WHAT YOU NEED TO KNOW ABOUT ACCOUNTABLE AND NONACCOUNTABLE PLANS
If you have employees, you can reimburse or give them an advance or allowance for business expenses, including but not limited to ordinary and necessary transportation, business entertainment, travel, meals and lodging expenses. These types of payments can either be treated under an accountable or nonaccountable plan. Below, are the requirements for both types of plans.
An accountable plan requires your employees to comply with the following requirements:
• Pay or incur deductible expenses while performing services as your employee;
• Adequately account to you for these expenses within a reasonable period of time; and
• Return any excess reimbursement or allowance within a reasonable period of time.
You are allowed to deduct expense reimbursements to employees who properly comply with the terms of the plan as business expenses (limited to 50% for meals and entertainment). These reimbursements are excluded from the employee’s gross income, are not reported as wages or other compensation on the employee’s Form W-2, and are exempt from federal income tax withholding and employment taxes.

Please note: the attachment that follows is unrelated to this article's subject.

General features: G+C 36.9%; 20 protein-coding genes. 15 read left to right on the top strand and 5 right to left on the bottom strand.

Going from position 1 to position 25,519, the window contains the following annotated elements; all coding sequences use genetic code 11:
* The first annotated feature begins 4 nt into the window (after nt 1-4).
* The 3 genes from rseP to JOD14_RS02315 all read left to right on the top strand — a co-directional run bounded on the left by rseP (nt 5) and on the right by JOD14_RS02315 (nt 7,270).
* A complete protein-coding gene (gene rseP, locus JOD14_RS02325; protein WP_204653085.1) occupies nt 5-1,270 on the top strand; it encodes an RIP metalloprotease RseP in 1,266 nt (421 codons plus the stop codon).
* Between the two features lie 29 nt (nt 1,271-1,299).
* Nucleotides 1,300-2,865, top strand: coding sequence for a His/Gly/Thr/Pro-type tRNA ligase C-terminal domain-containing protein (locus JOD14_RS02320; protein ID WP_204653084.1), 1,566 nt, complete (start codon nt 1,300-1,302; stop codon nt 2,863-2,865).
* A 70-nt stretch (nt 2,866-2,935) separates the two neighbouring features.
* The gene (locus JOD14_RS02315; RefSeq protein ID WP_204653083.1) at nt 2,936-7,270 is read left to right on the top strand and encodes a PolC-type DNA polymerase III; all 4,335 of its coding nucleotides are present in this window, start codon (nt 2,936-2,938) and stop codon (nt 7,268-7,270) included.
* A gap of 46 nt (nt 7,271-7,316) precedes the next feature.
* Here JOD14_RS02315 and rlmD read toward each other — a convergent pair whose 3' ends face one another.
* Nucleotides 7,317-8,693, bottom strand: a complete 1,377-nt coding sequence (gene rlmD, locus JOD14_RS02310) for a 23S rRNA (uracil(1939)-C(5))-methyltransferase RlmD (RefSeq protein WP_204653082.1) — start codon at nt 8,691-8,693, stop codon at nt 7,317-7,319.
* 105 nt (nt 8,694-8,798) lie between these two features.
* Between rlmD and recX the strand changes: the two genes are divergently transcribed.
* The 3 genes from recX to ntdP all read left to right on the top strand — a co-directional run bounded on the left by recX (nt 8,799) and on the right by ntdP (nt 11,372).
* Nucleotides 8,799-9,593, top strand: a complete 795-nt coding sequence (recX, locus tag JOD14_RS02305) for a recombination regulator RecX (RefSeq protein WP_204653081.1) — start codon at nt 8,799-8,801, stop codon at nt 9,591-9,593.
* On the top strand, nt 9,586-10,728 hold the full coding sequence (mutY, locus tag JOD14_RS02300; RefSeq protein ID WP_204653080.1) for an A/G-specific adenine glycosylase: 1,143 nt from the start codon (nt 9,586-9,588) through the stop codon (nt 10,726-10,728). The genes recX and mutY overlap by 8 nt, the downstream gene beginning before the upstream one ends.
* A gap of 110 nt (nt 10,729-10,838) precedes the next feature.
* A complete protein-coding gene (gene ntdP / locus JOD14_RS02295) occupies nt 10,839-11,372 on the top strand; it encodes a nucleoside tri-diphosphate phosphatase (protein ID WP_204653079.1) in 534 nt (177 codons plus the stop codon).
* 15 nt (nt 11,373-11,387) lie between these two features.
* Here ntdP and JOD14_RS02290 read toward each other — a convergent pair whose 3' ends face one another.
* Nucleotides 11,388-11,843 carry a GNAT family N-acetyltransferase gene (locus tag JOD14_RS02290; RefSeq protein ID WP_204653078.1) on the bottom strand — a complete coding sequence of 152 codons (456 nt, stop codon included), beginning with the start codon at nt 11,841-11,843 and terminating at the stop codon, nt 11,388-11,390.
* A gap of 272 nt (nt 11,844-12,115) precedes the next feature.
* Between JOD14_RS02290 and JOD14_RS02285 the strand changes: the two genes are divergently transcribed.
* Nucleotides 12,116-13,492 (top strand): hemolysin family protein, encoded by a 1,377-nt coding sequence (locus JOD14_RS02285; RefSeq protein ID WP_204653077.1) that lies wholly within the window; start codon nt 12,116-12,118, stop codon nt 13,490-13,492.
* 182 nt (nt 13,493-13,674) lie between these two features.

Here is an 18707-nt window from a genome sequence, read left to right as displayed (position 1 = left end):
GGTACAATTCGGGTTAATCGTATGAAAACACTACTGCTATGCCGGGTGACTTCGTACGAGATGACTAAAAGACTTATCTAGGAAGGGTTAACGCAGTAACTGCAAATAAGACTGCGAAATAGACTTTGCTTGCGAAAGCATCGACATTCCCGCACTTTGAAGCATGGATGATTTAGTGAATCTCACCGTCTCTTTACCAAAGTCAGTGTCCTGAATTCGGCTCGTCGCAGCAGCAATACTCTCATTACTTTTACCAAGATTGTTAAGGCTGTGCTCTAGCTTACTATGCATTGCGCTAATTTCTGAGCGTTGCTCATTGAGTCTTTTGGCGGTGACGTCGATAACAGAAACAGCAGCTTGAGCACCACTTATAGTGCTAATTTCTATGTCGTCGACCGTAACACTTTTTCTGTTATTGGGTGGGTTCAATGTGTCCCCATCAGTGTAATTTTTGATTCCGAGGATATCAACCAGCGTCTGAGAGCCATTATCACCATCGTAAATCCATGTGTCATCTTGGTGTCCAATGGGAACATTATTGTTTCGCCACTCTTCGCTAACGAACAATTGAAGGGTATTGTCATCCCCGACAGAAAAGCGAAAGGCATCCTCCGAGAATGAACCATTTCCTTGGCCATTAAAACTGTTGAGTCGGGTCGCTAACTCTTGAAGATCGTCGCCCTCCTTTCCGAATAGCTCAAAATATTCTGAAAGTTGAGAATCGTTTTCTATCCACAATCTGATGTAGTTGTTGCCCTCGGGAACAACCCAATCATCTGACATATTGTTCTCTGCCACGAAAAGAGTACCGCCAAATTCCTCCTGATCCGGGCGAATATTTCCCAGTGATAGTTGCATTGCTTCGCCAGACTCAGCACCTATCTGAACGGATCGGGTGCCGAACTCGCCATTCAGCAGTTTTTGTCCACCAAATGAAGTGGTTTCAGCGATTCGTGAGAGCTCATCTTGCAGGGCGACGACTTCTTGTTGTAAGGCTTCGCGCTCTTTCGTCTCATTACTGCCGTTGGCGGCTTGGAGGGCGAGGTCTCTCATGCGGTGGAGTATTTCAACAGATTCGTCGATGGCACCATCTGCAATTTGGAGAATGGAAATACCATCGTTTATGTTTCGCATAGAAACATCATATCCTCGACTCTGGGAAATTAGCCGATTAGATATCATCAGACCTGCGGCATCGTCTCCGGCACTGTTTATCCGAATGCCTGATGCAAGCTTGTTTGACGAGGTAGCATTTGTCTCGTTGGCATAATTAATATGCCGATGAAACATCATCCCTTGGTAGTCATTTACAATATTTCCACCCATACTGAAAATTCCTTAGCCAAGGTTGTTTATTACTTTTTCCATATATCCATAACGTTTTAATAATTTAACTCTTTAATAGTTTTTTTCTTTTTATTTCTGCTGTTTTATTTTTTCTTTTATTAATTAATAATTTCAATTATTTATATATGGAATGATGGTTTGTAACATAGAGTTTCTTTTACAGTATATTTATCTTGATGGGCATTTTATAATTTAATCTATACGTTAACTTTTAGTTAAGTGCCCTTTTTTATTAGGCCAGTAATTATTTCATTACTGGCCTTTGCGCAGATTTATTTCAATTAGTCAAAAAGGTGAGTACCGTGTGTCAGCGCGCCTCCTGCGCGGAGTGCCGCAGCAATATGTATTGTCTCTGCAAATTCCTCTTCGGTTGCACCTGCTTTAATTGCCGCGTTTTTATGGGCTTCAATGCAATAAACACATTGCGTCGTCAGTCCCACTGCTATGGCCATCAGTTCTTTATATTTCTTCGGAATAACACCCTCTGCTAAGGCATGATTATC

Federal per diem rates for the continental United States are available at gsa.gov.
You can deduct 80% of the cost of reimbursed meals that your employees consume while away from their tax home on business during or incident to any period subject to the Department of Transportation’s “hours of service” limits.
The 50% deduction limit applies to reimbursements you make to your employees for expenses they incur for meals while traveling away from home on business and for entertaining business customers at your place of business, a restaurant or another location. It applies to expenses incurred at a business convention or reception, business meeting or business luncheon at a club.
The 50% limit doesn’t apply to an expense for food or beverage that is excluded from the gross income of an employee because it is a de minimis fringe benefit.
A nonaccountable plan is an arrangement that doesn’t meet the requirements for an accountable plan. All amounts paid or treated as paid under a nonaccountable plan are reported as wages on Form W-2. The payments are subject to income tax withholding, social security, Medicare and federal unemployment taxes. You can deduct the reimbursement as compensation or wages only to the extent it meets the deductibility tests for employees’ pay.
If you have any questions regarding reimbursing employees for business expenses, I would be glad to assist you.